…says South actress Sri Reddy, after the Telangana government constituted a high-level committee to look into issues of sexual harassment in the Telugu film & TV industry

Suhas.Yellapantula@timesgroup.com

Over a year after actress Sri Reddy stripped down and sat bare-chested on the streets in front of the Movie Artistes Association in Hyderabad, the Telangana government finally woke up to take concrete steps to deal with the menace of casting couch in Tollywood. The government recently set up a first-of-its-kind panel to look into issues of sexual harassment faced by women artistes in the Telugu film and TV industry.

The actress now feels vindicated that her efforts have not gone in vain. “This is a big slap on the face for all those people who mocked me and belittled me and my movement. People said that I was doing all this for publicity. Nobody took me seriously,” she says, returning to her combative self. “And yet, I have been relentlessly fighting to create a safer environment for women in the film industry and the government has finally relented. I hope women coming into the industry will not have to suffer like I have,” she adds.

Elaborating further on the ordeal that she went through over the last 12 months, Sri Reddy says, “Fans of Tollywood biggies called me a b***h and slut-shamed me for speaking out against a big family. I was subjected to the worst kind of abuse online. How can fans speak with such brazenness? It’s only because these ‘big families’ allow them to do so. I hope this committee will look into this too.”

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While Sri Reddy, who first raised the issue of casting couch in Tollywood in March 2018, six months before the #MeToo gained momentum in India, is happy with a government-appointed committee being in place, she hopes that it will actually bring about necessary change.

“My only concern is that certain ‘big names’ are now a part of this panel and I’m not sure if they will address the problems of artistes hailing from poor backgrounds. You see, most perpetrators of sexual harassment are connected or even related to powerful film families, so if their family members are a part of this committee, then how will they help these women?” she asks, adding, “These people are also not easily accessible. People sometimes have to wait for days just to get their appointment. Even then, there’s no guarantee that you will get to meet them. The victims are already traumatised and not many have the energy and will to wait for days for someone to just hear them out.”

‘SURVIVORS, WHO SPEAK UP, MUST ALSO BE ABLE TO WORK AGAIN IN THE INDUSTRY. OTHERWISE, THIS COMMITTEE IS AN EYEWASH’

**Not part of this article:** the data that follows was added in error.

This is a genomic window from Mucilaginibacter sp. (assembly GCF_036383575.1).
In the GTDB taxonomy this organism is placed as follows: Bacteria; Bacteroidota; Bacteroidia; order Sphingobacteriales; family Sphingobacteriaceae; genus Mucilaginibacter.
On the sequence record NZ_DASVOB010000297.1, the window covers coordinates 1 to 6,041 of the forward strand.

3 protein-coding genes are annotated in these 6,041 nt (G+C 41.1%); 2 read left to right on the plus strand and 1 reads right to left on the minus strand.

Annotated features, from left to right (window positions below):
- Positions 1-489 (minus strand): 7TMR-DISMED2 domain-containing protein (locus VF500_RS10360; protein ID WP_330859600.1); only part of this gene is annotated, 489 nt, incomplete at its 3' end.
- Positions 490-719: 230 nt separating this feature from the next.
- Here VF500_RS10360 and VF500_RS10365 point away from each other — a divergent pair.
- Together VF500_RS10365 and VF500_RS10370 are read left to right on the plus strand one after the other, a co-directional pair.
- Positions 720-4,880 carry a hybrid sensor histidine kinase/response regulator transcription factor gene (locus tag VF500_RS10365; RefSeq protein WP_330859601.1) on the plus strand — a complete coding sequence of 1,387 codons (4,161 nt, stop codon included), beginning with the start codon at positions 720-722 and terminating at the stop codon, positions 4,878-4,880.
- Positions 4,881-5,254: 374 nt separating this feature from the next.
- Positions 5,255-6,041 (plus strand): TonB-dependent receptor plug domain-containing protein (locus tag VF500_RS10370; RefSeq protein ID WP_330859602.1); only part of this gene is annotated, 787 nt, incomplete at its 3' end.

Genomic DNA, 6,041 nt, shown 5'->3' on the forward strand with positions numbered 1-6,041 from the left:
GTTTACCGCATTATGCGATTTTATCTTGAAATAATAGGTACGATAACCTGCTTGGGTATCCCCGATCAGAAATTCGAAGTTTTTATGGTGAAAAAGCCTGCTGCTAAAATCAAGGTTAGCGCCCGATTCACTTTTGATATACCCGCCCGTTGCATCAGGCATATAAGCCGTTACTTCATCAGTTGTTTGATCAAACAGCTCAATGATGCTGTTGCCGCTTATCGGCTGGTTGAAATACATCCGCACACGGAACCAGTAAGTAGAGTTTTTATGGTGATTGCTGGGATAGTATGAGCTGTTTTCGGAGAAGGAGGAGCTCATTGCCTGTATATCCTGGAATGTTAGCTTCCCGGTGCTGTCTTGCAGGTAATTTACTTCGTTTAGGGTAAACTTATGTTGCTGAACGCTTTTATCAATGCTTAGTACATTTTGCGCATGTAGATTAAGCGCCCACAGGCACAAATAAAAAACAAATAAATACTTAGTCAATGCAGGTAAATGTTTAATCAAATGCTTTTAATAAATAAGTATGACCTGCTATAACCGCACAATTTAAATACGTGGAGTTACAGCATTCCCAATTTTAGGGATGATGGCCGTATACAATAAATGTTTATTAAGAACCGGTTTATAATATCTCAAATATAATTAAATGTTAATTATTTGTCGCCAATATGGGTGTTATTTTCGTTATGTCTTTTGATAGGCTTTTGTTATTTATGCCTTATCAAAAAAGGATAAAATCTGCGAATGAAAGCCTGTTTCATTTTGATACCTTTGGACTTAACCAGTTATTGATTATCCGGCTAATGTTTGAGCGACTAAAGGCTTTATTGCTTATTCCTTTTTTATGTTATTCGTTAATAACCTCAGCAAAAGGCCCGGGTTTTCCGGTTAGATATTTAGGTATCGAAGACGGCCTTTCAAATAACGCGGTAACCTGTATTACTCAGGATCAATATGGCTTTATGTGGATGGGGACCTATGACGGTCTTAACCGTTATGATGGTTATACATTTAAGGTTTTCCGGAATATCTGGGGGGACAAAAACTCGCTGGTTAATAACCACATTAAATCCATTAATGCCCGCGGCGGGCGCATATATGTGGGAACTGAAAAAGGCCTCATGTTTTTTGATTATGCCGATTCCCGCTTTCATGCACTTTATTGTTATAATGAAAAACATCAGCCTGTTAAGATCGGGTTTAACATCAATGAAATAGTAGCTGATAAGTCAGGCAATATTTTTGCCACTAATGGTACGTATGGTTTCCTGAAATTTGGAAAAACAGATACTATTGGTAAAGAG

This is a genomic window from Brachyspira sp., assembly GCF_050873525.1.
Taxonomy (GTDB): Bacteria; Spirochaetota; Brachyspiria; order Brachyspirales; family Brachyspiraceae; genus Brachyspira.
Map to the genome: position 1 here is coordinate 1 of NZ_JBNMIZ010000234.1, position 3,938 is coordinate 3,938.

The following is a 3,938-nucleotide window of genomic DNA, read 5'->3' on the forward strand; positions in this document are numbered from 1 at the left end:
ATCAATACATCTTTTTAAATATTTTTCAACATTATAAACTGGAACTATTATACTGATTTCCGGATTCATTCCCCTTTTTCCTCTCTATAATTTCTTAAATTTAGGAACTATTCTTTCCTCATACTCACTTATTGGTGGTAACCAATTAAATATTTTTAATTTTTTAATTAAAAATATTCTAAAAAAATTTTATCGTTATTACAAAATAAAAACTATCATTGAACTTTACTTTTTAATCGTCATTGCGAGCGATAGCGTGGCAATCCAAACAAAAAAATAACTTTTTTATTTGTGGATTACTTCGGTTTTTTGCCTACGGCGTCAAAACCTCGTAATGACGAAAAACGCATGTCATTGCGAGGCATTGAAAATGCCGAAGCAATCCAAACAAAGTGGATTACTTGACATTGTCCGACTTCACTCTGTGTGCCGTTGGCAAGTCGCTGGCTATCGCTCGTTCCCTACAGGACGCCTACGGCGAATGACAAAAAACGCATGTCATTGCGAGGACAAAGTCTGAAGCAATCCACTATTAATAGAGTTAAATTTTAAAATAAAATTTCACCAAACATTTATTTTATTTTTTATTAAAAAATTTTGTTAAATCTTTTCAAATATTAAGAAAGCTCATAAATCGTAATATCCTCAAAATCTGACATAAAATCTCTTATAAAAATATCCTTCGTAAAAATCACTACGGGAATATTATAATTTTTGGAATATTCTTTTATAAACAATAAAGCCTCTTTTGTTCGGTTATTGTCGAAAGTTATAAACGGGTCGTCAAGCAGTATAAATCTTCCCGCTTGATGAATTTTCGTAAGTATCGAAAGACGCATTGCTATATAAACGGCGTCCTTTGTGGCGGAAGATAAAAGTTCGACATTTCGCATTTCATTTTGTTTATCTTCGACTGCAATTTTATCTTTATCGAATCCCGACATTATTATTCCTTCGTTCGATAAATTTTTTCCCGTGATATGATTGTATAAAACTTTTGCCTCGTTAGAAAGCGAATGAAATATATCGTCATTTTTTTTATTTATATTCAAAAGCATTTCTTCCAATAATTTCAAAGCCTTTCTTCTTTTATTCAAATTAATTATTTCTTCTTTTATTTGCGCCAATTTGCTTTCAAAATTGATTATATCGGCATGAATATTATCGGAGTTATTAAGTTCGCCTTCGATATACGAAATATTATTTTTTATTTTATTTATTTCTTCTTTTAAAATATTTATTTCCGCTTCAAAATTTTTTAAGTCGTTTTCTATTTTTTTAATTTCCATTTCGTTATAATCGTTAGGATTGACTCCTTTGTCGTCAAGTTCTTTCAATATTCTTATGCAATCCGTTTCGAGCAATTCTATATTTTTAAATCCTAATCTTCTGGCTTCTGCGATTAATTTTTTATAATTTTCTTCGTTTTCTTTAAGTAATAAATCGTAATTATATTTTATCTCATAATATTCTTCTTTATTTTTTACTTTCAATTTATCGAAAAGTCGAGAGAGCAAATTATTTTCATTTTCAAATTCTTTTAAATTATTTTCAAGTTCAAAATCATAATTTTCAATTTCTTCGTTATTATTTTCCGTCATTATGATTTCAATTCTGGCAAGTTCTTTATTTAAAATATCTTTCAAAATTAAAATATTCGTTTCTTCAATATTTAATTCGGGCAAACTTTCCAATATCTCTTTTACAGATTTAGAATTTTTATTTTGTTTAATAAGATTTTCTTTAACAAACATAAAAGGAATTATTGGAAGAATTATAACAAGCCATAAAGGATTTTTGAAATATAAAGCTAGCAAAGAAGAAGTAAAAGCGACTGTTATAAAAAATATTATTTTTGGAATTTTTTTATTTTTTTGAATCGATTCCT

While reporting an assault or harassment is one thing, surviving in the industry after coming out, is quite another task. Those who dare to speak up against their harassers are shunned by the industry and are left without any work, Sri Reddy points out.

“Today, I’m non-existent in the Telugu film industry. Opportunities stopped coming my way the moment I opened my mouth. The committee must ensure that women, who speak up won’t have to worry about losing opportunities and their livelihood. Only then will they be able to bring about a change. Otherwise, this is nothing but an eyewash,” she says, firmly.

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Twelve months after her nude protest shook the nation, Sri Reddy is a lot more calm, composed and even polished. For someone who rose to the limelight for using expletives publicly against big stars from the industry, Sri Reddy now chooses her words a lot more carefully. This marked difference is perhaps because she now feels the additional responsibility of taking forward the #MeToo movement and is the voice for women who feel powerless.

“My career is anyway finished and I’ve lost hope for myself. But at least I can speak up for these women and ensure what happened to me, does not happen to anybody else,” she quips, philosophically.

The high-level committee includes prominent faces from the industry, including producer Supriya Yarlagadda, film artistes Preeti Nigam, Sruthi, writer Pauruchuri Gopalakrishna, TV anchor Jhansi and directors N Shankar and Tammareddy Bharadwaja, besides govt officials, activists and SHE Teams members.

While welcoming the initiative, Sri Reddy takes a parting shot at all those who didn’t stand by her when she protested.

“Samantha decided to speak up when her friend Chinmayee was harassed. Rakul Preet only spoke up after Tanushree Dutta caused a stir in Bollywood. But not one person spoke in support of me. The hypocrisy is damning. The saddest part about the Telugu film industry is the selective outrage of the bigwigs. They must be called out for it,” she says, signing off.

Screenshot from the article published in Hyderabad Times after Sri Reddy’s shocking nude protest on April 7, 2018

SRI REDDY